The Courier News from Blytheville, Arkansas on February 21, 1938 · Page 1
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February 21, 1938

The Courier News from Blytheville, Arkansas · Page 1

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Blytheville, Arkansas
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Monday, February 21, 1938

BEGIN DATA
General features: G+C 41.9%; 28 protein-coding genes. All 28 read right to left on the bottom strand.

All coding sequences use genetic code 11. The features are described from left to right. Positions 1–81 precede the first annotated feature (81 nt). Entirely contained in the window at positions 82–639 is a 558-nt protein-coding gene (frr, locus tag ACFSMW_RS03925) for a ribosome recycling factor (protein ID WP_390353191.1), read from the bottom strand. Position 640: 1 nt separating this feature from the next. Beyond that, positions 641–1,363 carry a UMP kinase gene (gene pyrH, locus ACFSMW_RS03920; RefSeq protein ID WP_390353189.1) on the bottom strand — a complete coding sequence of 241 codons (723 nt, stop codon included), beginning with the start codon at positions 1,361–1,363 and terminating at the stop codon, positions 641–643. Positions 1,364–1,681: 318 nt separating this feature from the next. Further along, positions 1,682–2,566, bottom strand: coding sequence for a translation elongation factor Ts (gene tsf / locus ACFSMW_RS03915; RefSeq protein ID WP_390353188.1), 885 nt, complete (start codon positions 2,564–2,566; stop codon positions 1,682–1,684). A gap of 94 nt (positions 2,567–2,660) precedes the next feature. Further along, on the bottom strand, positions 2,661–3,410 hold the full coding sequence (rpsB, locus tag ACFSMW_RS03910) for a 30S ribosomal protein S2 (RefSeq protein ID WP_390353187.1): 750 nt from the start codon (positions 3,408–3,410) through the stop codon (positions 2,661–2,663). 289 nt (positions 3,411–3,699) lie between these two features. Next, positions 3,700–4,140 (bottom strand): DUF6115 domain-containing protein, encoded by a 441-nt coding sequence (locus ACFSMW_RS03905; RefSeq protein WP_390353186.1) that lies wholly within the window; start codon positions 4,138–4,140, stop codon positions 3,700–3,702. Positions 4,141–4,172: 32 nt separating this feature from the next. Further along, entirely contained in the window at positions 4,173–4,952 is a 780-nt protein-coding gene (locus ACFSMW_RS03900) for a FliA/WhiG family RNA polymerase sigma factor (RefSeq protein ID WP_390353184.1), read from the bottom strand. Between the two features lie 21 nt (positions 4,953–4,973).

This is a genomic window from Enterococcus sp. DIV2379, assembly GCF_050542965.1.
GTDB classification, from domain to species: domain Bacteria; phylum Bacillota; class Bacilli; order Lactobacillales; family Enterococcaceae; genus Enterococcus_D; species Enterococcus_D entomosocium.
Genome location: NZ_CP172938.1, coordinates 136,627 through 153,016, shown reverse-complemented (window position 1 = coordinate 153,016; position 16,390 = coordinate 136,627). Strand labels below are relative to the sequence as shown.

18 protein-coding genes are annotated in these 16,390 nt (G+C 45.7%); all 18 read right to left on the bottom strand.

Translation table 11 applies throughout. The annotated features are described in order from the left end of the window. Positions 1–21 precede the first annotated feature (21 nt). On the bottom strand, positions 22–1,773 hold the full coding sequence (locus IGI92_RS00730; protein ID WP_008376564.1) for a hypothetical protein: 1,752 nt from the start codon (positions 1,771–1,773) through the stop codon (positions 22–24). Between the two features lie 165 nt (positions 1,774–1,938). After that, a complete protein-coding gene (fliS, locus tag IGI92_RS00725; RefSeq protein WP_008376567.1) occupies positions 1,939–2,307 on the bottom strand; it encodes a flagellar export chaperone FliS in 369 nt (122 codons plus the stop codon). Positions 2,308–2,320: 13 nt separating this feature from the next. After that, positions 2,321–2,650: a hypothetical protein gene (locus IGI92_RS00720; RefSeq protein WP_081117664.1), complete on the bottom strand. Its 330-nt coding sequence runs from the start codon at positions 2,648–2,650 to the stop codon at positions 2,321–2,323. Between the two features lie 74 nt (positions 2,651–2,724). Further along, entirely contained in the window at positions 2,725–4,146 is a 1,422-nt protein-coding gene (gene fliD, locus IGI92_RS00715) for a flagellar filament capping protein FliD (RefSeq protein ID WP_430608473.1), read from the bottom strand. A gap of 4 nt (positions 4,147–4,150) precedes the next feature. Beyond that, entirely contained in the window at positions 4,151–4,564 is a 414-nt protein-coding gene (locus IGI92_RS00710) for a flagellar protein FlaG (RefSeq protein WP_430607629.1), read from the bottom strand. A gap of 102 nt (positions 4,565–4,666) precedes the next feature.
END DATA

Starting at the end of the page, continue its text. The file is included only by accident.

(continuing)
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BLYTHEVILLE COURIER NEWS THE DOMINANT NEWSPAPER n» NrMJ.TOH»!yp Ar>VAu«. n ..— ^^"^ VOLUME XXXIV—NO. 288. Blythevllle courier BtythevlUe HenUd _ Blythevllle D»lly Newt MlalMlppj Valley Leader NEWSPAPER Of NORTHEAST ARKANSAS AND SOUTHEAST MIS8OORI BLYTHKVtLliTiJ, ftttKANSAS. MONDAY, FEBRUARY 21, 1.038 SINGLE COPIES FIVE CENTO GREAT tiRITAIN SEEKS ACCORD WITH ITALY Ui """ ;i1 " Ite '"' ~ " Directs Query At Great Britain; Would Protect Germans Elsewhere BERLIN. Feb. 21. (UP)—Ac Hitler's declaration of Germany's inleni lo prelect German minorities In olher countries was interpreted In official circles today as a warn- in" in Czechoslovakia to guard against any action which Dei Fuehrer would consider a violation of Ihe rights of minorities. Although Hitler did not mention Czechoslovakia specifically he left no doubt of his implication and it was believed that he meant that in the future he will take more positive action if in his opinion the 3,500,000 Germans there are mistreated. Czechoslovakia borders Germany. Much of it' lies between Genn<inv and Austria. Official circles professed not to know whether the pronouncement presaged new activity by the CzeOi- oslovakian Germans. These quarters sold they believed that individual eases of Infringement against the German minorities would be treated separately. Meanwhile German s awaited confidently expected overtures from Great Britain that would break the increasingly sharp division between the totalitarian and the Democratic nations of Europe. Hitler yesterday warned nations wllh, sizeable German minorities on the borders of the new Reich to desist from inflicting sorrow" on 1lir>se peonies on the pain of possible conflict with his armed forces. He (old Great Britain .she could have peace wllh Germany at the price of disgorging colonies she gained ^by World War, victory. iiVi.-HiiSaaf'-df•!Ihe. greatest oratorical, efforts of. his. meteoric careef-^i three-hour speech beforethe Reich* sta<? and the diplomatic representatives of virtually all the world- Hitler ranged over scores of points en foreign policy and domestic affairs. But out of all the Hood of words Owe was no outright pledge to preserve—even technically—the In'de- - pemtence of neighboring Austria in which Nazidom took sweeping stri 1 ' 1 ** last week.• • Hitler's announcement of recognition for Manchonkuo,.{he Japan- <-»--(omi'iqted state sliced out of Noflh China in 1931. emerged ns the cue concrete disclosure of Gcr- >Monv's tliolonmlic maneuvers following the army and cabinet shnke- llp of February 4. He sided with Japan In what he termed her war a°ntnsl "Bolshevism" in china. One by one he eliminated Prance. Spain and Eastern Asia from tlie scope of his territorial desires, but. turning to Britain, he said: "Much has been snltl nnd even more has been written in recent vears about the basic differences between France and England on one hand nnd Germany on the olher. "It is not exactly clear to me Just what these differences are supposed to be. Germany, as I more tlian once have emphasized, has no further territorial demands againsl France in Europe. It is our hope that with the return of the Saar the period of Franco-German territorial disputes Is definitely ended Nor has Germany any quarrel whatsoever with England — aside from our colonial desires. "For any remotely conceivable conflict there is no visible basis. The onlv thin? which poisons and therefore burdens relations between - these states Is the almost unendurable newspaper agitation which is conducted by those conlrles (Prance and England) under the slogan 'freedom of individual opinion.' " Hints at New Aid to Insurgents in Spain Of the civil war in Spain, he said: "Germany and Italy have like views and hence are dealing; wllh the problems In Ihe same manner. Their aim is lo make sure Ihere shall be a nationalist Spain completely independent. He devoted several minutes to an attack on the foreign press which he said. In part at least, constantly misrepresents Germany. Two hours of the three of speechmaking were a grandiose review of his five-year administration. He piled statistics upon statistics, plc- Inrlng Germany as a nation in which the citizenry, army and political party worked hand In hand, wllh production and'foreign trade on the increase, health and comfort assured for the people, and strikes and lockouts rendered Impossible. Chicago Corri Lowland Families Told To ~ Remain In Homes; Levees Patrolled People living in the vicinity of Big: Lake were told today to ie-, main in their homes as government engineers took charge of the high water sltiiptlon at the request of Drainage District 17 which put 50 WPA workers lo pa•rolling and sacking weak spots ' •• ' r>:. ;.....—--,-— ,«t the Big Lake irldgeV'14- miles west of here;on •Jlgljway -ilS.S^a*}-. slightly ,-tirtr 245.6 at noon today, a rise of 1.3 "eel within the past 24 hours. Since 245, six feet above flood itage. is considered a danger point, he patrol was started.-as. a ^pre- ttutlonnry measure. even : though ingineers are confident that there s no danger unless there Is more Mny Jul open high low close 59 3-4 60 1-8 59 5-8 59 5-8 61 1-8 61 5-8 61 61 III W HDIIIPFTFR " ' L " Death Comes To Promin- '>Ml Citizen After Illness l.onj.4 W. W. Hollipeter. widely known citizen of Blytheville. who died at his home early today. William W. Holllpcter, one of Piythcville's leading citizens : wr - liculai-ly during the early development of the citv. died at his home 1115 West Walnut street this moriilnt at 5:45 o'clock He became ill October Ihird from a severe cold, from which complications developed, nml his condition since had been critical except for brief periods when lie would seem temporarily improved. He wotiid of the levee. aln. With the water that Is in sight, Funeral services will be held Tuesday afternoon. 2:30 o'clock at the First Methodist church' wllh the Rev, H. Lynn \yade officiating. Burial will be made In Elmwood cemetery. Active pallbearers will be: Zal B. Harrisun. E. M. Terry. Lendennle Fowler Clnrencc H. Wilson, R. L. Gaines und B. A. Lynch. Honorary nail- bearers will be members of' the board of stewards .arid Ihe board of trustees of the First Methodist church, in which he was lone active. Members of the local Marine lodge, which Mr. Hollipeter Helped to organize nnd In which i>e had held various offices will also attend In a group The "daddy" of the local electric light plant, the man who du? artesian well and com- of the first paving <lls- Mr. Hollipeter also" hud many which of the city. other business interests aided in the' development "ic city. A native-of Leo. Ind., Mr. Hoi-' liueter was . reared in that city *here.. he- seryecfefci... sheriff ifbv was £ ea f r ui' "f f ' d ^ W - ed '.|^5 "'ere' went to'Memphis where iie"pla'i'- ned to go Into business. After llv- mtr there for a short lime he dewed- to. locate. In niyUievllle in 1902 ;;when this city'was'but a sronll community. His first business enterprises were a cooperate mill, sawmill and slave mill. From the time he be- J«roe a clllzcn. here, he realized the need of n power, plant anil ess than a year after his arrival he and. S E. Smith were granted * 26-year franchise for the ooera- lou of'an elnnlrle light plant. At the same "— ... f " v business. »,i fl i e 5 '"* nrm sunk the well foi he gauge is expected to reach !47 feet within several days. A fall s expected at Hornersville to- •noiTOw. , Julian .Belts, United States guv- "rmnent engineer of the Memphis office who directed the flood figiit ast year at Big Lake, is again in.charge. He is being assisted, by hree other engineers and more vill - be sent In, if necessary. John W. Meyer, engineer of the drainage district who Is in charge 3f such situations until the gov- :rnment takes charge, announced oday that morn men will be add;d for patrolling and sacking <veak spots If then' is more rain. When tlie waler reaches 247 'eel. Ihere will be water In U:e rart's of a number of farmers re- ilding in the lowlands of that sec- ion, but there is no necessity for the Gleneoe hoTe'i; whlchTa's The inyone to move, it was announced first modern hotel in tills sect Inn winy. Some of the farmers and ""—• '-- •- Action, heir fairilles have gone to viall elalives find filends, so is it ivoid the discomfort of high wat- ?r, but tliere Is no wholesale moving an1 none Is txpected. their band ' The Sixth U. S. Marines are pictured above as. led by they quit Shanghai lor Ihelr new station at p'enri Hn, nb»- station at !><>„,! HnrlJor after comparative order Imd been restored to the war-lorn Chlnesn city. These marines were anese-Chinese, (Igliling eastern. metropolis. The Fourth u. s . Marlllcs mm||n , n rushed from San Dlcyo when Ihe Jap- was at ils height In and around the lar |w RUES HELB FDR ,' Known Pharmacist ": Had.-.BCCH-- ; Resident Many Years ; Funeral services werc. ; held this afternoon for Robert N;;HIll, well known pharmacist, who died nt his home, 411 West Walnut street, at one o'clock Sunday afternoon. Mr. Hill had been ill for several weeks and at Ills bedside when lie passed away were his wife, Mrs. Daisy Robinson Hill, who Is a member of a widely known pioneer family, his daughter, Mrs. Robert E. Blaylock, also of here, his son, R. N. Jr., who came from New York city two weeks ago, and other of age Stock Prices NEW YORK. Feb. 21 (UP) — Stocks extended Saturday's advance in a dull pre-holiday ses- ion today. Bonds were mixed with 'oreign Influence by the Euro- jean situation. Most commodities, notably cotton, advanced. AT&T 139 7.3 Anaconda Cop ........ 33 'j-8 oc D G ............... 7 3 . 8 Beth Steel ............... 51 3- B Boeing Air ............... 28 1-S Chrysler ................. 513 3. Cities Serv \ en Elec ................. 4] 3 . 8 en Mot .................. 35 S. Ent Harvest .............. 57 Montgomery Ward .... 35 5-8 Y central Packard ................. 4 5 . 8 Phillips Pet ............... 39 ,_ 4 ftadlo ................ £ 3,4 Schenly Dist ............. 24 3-4 " Simmons 21 1-2 Sccony Vac ............. 15 _ 3 Std Oil N J .............. 527 . 8 Texas Corp ...... 43 ! -2 U S Smelt ....... ..... 69 " ' 551.8 flew York Cotton NEW YOriK,"FebT 2 l. (UP)-Colton closed steady. open high low close Mar. May Jul. Oct. Dec. Jan. 904 913 920 929 930 931 91S 926 933 942 942 944 901 911 918 927 928 Spots closed steady at 923, up 13 nnd Main, Walnut nnd Ash streets were paved. ,Mr. Holllncter, as a commissioner of th e district, WIIS enthusiastic in l,(s efforts to have he paving clone, despite the ri SP m prices, and pushed the project to a finish. He had varied business Interests having always purchased stock in businesses which he believed to l,e of civic Imrxii-tnTii-o to Blythevllle. the nn When he grew older he ret mi o»t later decided to enter nnlltlrs and In 1926 was elected circuit court clerk of Mississippi county Hc served In this office four years a nd In 1930 was elected connlv treasurer, an office he also held for four years. Last year he v.-as an unsuccessful candidate for the office of mayor of BlytlievilJe He Is survived by his wife Mrs atelle Hollipeter. one daughter' Mrs Paul E. Cooley, and one son Rush Hollipeter, all of here f» M d Ivo sisters. Mrs. Nora Beck " of Pomona. Calif., and Mrs W A Patterson of Columbia, city 'ind Cobb Funeral Home Is In charee of funeral arrangements. San Bernardino county has an area of 20.175 s ' of the First Methodist church officiated for the rites, held at Hie Holt Funeral home, and burial was made at Maple Grove cemetery Pallbearers were: Mayor Marion Williams, J. Lo U | s cherry, Ivy W. Crawford, James H. Bell, p. C Rothrock and C. J. Crane. A native of Jackson, Tenn,, Mr. Hill also lived at Gllflon. Tcnn., before he came lo Mississippi comity in 1910. He first resided at Osceola, where he operated a drug store for five years. At the same time he was also an undertaker but decided to nbnndon that business and devoted all his time lo tho dmg store. He moved to-Blythevllle in 1916. Swirling Flood Waters Maroon 131 In Hay Lofi • • NEWPORT, Ark., Feb. 21 (UP) —Big barns are built ln>thls section of Arkansas. . | Reel cross workers today reported that 131 persons have taken refuge from Uie flooded Inglesldo area, near here, In the hayloft of a bnrn on the/plantation of John H. Keel. • ! ' The barn Is partially under water, it Wfl s reported, but (lie loft Is high enough to protect the refugees froi.n the flood, waters. - A food shortage was -causing some worry to the marooned .families In the parn but Uie-relief agencies were preparing to send supplies here by late today. : Livestock EAST ST. LOUIS. Ill, Feb. 21 <UP>— Hogs: receipts, 10.500 Top, 9,15. Heavy weights, 9.00-D.15. Light weights, 7.35-8.25. Bulk sows, 7.25-1,GO. Cattle: receipts. 3.000. Steers, 0.50-7.C5. Slaughter steers, 5.75-8.75. Mixed yearlings, heifers, —. Slaughter heifers, 5.50-8.00, Beef cows, 5.00-5.75. Cutters and low cutters, 450. 3.75- Vew Orleans Cotton NEW ORLEANS, Feb. 21. (UP) — Cotton futures closed steady loday, He was a member of the firm of Robinson Drug company for 161 M a years and after that, firm sold Its • Mn business he was employed in sev-' Jl1 '- up 85 cents to 90 cents a bale. ernl other stores here as pharmacist. Through his work he came lo know thousands of people nnd prided himself upon remembering names of most of his' customers. Among the out of town people who were here this afternoon for the funeral services were Mr. and Mrs. Heny Elhbert and Wnyne Falkner. of Memphis. Red Cross'Makes Appeal For Funds To Aid Flood Victims An appeal for contributions to an American Red cross flood relief fund to meet emergency situations developing along the Arkansas White and Ouachlta their tributaries, was and a W. H. Stovall. clmlrman of th Chlckasawba district chapter of the Red Cross, here this morning Mr. Slovaks appeal was Issued nvrn ( William M. Easier jr.. manager ol S^ ^ ud|sCross »Ww««n office at The telegram stated- ' "The American Red Craw li»« been called on to extend ^i*f to families driven Irom ™ by floods along the White rivers and their chapters * lies arc now arranging to feed shelter and care for 4.000 families. "Eighteen members of the ua- llonal disaster staff are directing Uie relief work. The number of families now affected will be Increased as the high waler moves down the affecfed streams. Your chapter should Issue an Immediate appeal for contributions lo the flood relief fund and remit contributions received to this ofTice." In urging residents of BlyUicvIlle and north. Mississippi counly to contribute to this fund Mr. Slovall pointed lo the .work of national Red Cross here last year In caring for flood refugees In this county. contributions may be mailed lo Mr. Slovall or may be mailed or brought to the Courier News. open . 014 . 022 . 931 . 940 942 943 Oct. Dec. Jan. Spots closed steady at 946, up 17. high 929 D3G 944 953 054 955 low 911 921 928 938 938 912 close 928 936 943 953 954 355 _ i'U T€LL YOU 6Y - BOB BURNS _ I suppose when you read the fan magazines, you can get a pretty fair Idea of the crazy questions the stars nave'ta answer when they are Interviewed, but you can sec by the answers that the stars have Just about the same kind of a homo life as anybody else. The other day a writer asked a star how long he had been married. The slar says "Twenty-eight years." The next question was "Were you ever struck by lightning?" The old jctor says "Well, probably I have oeen, but wlien a fella's been niar- 28 years, he forgets them little Hundreds Homeless Along Arkansas Streams; Red Cross Takes Charge . NEWJ'OHT, Al'k., R'b.. 21. (UI'j —Slowly receding -flood waters 01 tho Wlifte liver hero todny brought encouragement to charity workers as Ihoy rushed uld lo 376 fnmi- He.s, murooncil on high siirXs throughout Juckson county. The river iniclicd n singe of 33 •! feel ycslOKlfiy— 7.4 over flood stngo -and Ml i\ tenth of n loot overnight. I'redltil Fall LITTLE IIOCK, MJ. 21. (UP) — Despite u weather forecnsl of ruin for tonlglit and tomorrow United Stales nrmy engineers here pro- dieted tlmt floods along tho Av- " 8 " WllUC side wllhln the next 48 hours. 186,854 Is Acreage For This County Mississippi county IIIIB been allotted 11 total of 188.854 acres which cull be planted lo cotlon UiLs ycur under provisions of the 19:iil iiRrlciiittmit conservation pro- Emm, 0. C. Hundall, assistant extension director for Arkiuisns him lli'fore the Individual farmer will know IMS allotment, however, It will be necessary that limns for which no sign-up was miule last year to have a. work sheet, It was pointed out hero today by county extension officials In urging that all work .sheets foe filled out promptly. Tho county's allotment represents 45.57 pm- cent of Ihe county's tillable ncreago and In proportion each individual fiirmcr's allotment of his tillable acreage, except thai, a two |ier cent reserve will probably reduce HID Individual farmer's allotment lo nn actual average of •13,67 of his tillable ncvongo. The allotments are- In the form of acreages whloii can bo planted »-.... . --.- • •*...*. -iij llU'Jt 3, • -- "m *«jjw.i ntillilt CUU 1}\1 JJ •i, iLL i~ orcsl °' lll ° Ai-konsM i"id not In the form of base Sham, sues »s In previous years. H Is understood that about 5.000 of the state's totjtl acreage allotment of 40.9M to bo reserved for allocallon to farms on which cot- lomorrow M i \ VI ' A . "iM.'ctur, announced that n tolal of 4,600 ivere °" lovcca nmi dykes In various parts of the stntc under tho direction of U, S. army engineers Sickness, privation and several cases of pneumonia were reported lp relief agencies at Newport today. They promoted i>innr<>«i.*.r ,, , emeiuenoy calls for food nnd bedding for the " Ion was not Brown In ISK, ma and 1937 has tan allotcd to Mississippi county. John Cross worker, M, vised relief work at Newport Full at Batcsvlllc n , T i > , e , v )f h ' le llver at noon slood nt 33.3 feet nt Newport, n fall of ^""Ji 1 ,.!?...?*..^ ** »o"rf Hn mid the crest of thn Wong Ihe While reached early odny after breaking throuah the Stephens-Keel levee south „" the city and Inundating 25 000 acres of rich farming land WPA workori Two hundred <Vere put to work [oday sahdbag- »n »ng Trio Confess Stealing from Man Found Truck Dead In Oblo 'Ajliabranner, 29, Dewaytie the levees on thi? Wliit^ B ™m, 19, and Daniel Quysom, 20, peValls Bluff,- where a creW ""' ot V nnl ! tt nl ° '" J ft11 "ero fol- ar.v 28 feet Is expected on -Febru'- !owin '! itholr.-'confcMlons tlmt they 'had-stojen money from Ihe clothes " L L1U|D 5 ii -|™, ° c stood at 20 feet today \vlth. indications It would reach' the cxpoct- s During the day HOO WPA work- ws were rushed to lovees In Jefferson county, above Pine BUiff to add sandbags, to the retaining walls as a crest of 32 on the Arkansas was forecast for Ihnl section for February 23. Marion Planter Make Suicide Leap At Chicago CHICAGO, Feb. 21. (UP)_A coroner's Jury today relumed a verdict of "suicide while tcmour- nrily Insane" in the death of John Walter Scott, 50. Marlon, Ark, planter. Scott lore away from the restraining arms of his wife Ethel find a woman friend yesterday otirt &L* "!? d * lh '.""I "Sixth of • Oscar 'Medlock, Brown's Spur .farmer 1 who. was found dead In the cab -of a -parked truck at Manila Saturday 'morning. They waived 'preliminary hearing in - municipal court this morning on charges of their bonds were each. Mono had made bond two o'clock Uils afternoon. Ouysom told Arch Llndsoy, chief deputy sheriff, ana other officers laic SaUirday tlmt lie hnd stolon money from Medlock before he died and yi'slcrdny the other two Chamberlain Moves Swiit ly Toward Conciliatory Pacl With Mussolini - (UP) — The government, Jiayln? Jettisoned Anthony Eden as foreign sec- ictm-y, moved 6W ifti v today for an wccmenl wllh Italy. Within twelve hours after Eden *«'! rexhncd Prime Minister Neville Chamberlain received Dino'Orandl! '•.HUM ambassador, and was . In* formed, according to an peaclmble source, that Premier, (.Mussolini has accepted ions which Chamberlain had conveyed to -Rome last Friday. Tho terms Of Mussolini's aocep- lance were not revealed but It' was believed Mussolini agreed to lmm«- •llate direct negotiations between •"'Hlon nnd Homo on the basis of Olmmborlain's plans to side tract tho question of volunteers In Spain nnd, cert a In other Issues in order to achieve a speedy pact which most Mkely -would involve British recou- -;; 1 "" of the Italian conquest if Klhlopla. " quarters believed the next move by chamberlain would he to send, an envoy to Rome, prob"-' * M afr.Robnt vanslttart. perma'i ncnt under foreign secretary. • 5? The Italian embassy was In al* most constant communication with" Rome, arranging for the format opening of negotiations. if. , Eden GWes Reasons LONDON, Feb. 21. CUPi-Capfc \nlhony Eden told a crowded attentive house of commons today' 'hat he resigned as t orelfn. secre- 'ary because he could not' agree* that Italy's attitude mates It advisable to hold a conference on better vfelauons.bfitween 'Italy Brfl/Britain a present. ' ' Eden implied that he reels Italy ••* "".i-manv are violating International agreements, "Wo are In the presence of the progressive deterioration of respect for International obligations," he declared. e o-e the house met Prime Minister Neville Chamberlain, who split with Eden, talked with Ambassa- grand larceny and **.»«« p«n*l of IU* «d was ,'ere set at $1 OOol ,' nder 1 00(1 to "^e arranged for- id made bond al l" tm ^ ie .cpnversat^a» batween u " l the two countries In -which Britain would make concession^ on Spain and recognize the Italian ionquest ot Ethiopia. . «M»n sDcikln» earnestly and de-" llberately, told the house: "Recent months, recent weeks and •ven recent days have seen succes- ilve violations of Intrnatlpnal agreer- ments an'd attempts to secure pollti : leal decisions by forcible means. ;--'. Agreements that are wbrtriwhlla are never made on-a basts of .1 reals." , .. ' , "•:' similar con't-sslons. They told officers that Ashabranner nml Broom "stood watch" while Guysom took $18 from tlic pockets of Mcdlock, who hnd been placed in the cnb to "sober up" after he became unconscious In a Manila night. They when they let, him and officers believe their star. restaurant lato Friday said the man was alive x=»ii»=S = «ss »,»rs saf:S5s i £*.-=rjs.'ns worry over caused by Ihe „„.„„„ oi ulc JJnnlt of Marlon, nnd the suicide of W.- 1 5 ' B. Rhodes, cnshler of the Marlon I bank and a life time friend TIMBER LAKE. S. D. <UP)_At Chicaan Wheat open 02 . least one farmer is thankful for grasshoppers. Alfred Kleiner Is a turkey raiser and he says that slice the lioppers have routed themselves through his land he high low close 09 T 0 ni K n rti c n . »—'•-> H.1UU311 ins Hum nv M B7 :.' » L 8 % tl ™ s "U" «™P^ turke, feed" he 873-8885-8 87 3-8 88 3-8 has ever seen Ami-Lynching Bill Shelved After Six Week's Filibuster WASHINGTON. Feb. 21. (UP) — A six weeks filibuster against the anti-lynchln g bill ended In triumph oday when the senate shelved the controversial measure to make way or the $250,000,000 deficiency re- As the senate plunged into a conflict over proposals—unlikely to succeed—to boost the relief measure to $400,000,000, leaders of the southern filibuster bloc claimed that antl-lynching legislation has been btalod for a long time to come.-The vote was 58 to 22. They pointed out Hist when debate started January 6 It was believed the obstructionists were certain to fall because they were start- Ing the filibuster at the beginning of a session, success in preventing a vote was hailed by Senator Tom Connolly (Dem., Tex.), leader of the opposition, ns proof that the nation was not In favor of the measure. Proponents of the antl-lynching bill, Introduced by Senator Robert F. Wagner (Dem., N. Y.) and Senator Frederick Van Nuys (Dem., Ind.) said they intended to keep up the fight. "Under any circumstances," said Wagner, "the fight will go on." Assertimt that there would have Been 70 ballots for the measure If It had ever come to a vote they Inttlaatqd that further attempts would be made to get action whenever possible but admitted they had .sll-^t. h""e of success this session. The vote to lay aside the lynching measure and take up the relief bill came after brisk debate In which Wagner deplored failure of the senate to come lo a vote on the measure. Wagner said that I have been made the center of the entire attack on this" bill." "I— and I alone— have been the subject of vituperation and abuse," he said in defending his position. "t don't complain but may God forbtd that I would stay hero and fight for this only for votes." "I'm going on with this fight. I have In mfnd the unfortunate victims of barbarism. I'm pleading for - .« -i»lnctnles of Democracy and I don't care whether Its north, south, east or west." , Demands Eden'g Recall LONDON, Feb. 21. (UP)—David '--ri rjoorw, war time premier;. through the council of action for peace and reconstruction, Issued a' general call to the British empire today to demand the recall of Anthony Eden to the foreign secretary- ship and re-establishment of his policy of "no surrender on principles." :' Orders Company M To -••;'; Prepare For Flood Duty The 60 members ' of Company "M", Arkansas National Guard, have, been ordered to prepare for flood duty "anywhere In Arkansas^ It was announced today by Captain Wendell M. Phillips. •-• The order, which was sent from the adjutant general's department of the Arkansas , National Guard, will be given the company at the regular drill period Wednesday night. Banks To Be Closed For Legal Holiday The two banks of the city will be closed tomorrow In honor of the birthday of George Washington, It was announced by bank officials today. ;' WEATHER t Arkansas—Probably rain tonight and Tuesday; slightly warmer Tuesday. .; Memphis and vicinity — Cloudy, probably followed by rain tonight and Tuesday; rising tempenaturai Tuesday; lowest temperatures tonight 38 to 42. v The maximum temperature htii" yesterday was 39, minimum JS, cloudy, according' to Samuel F. Norrts, official weather observer.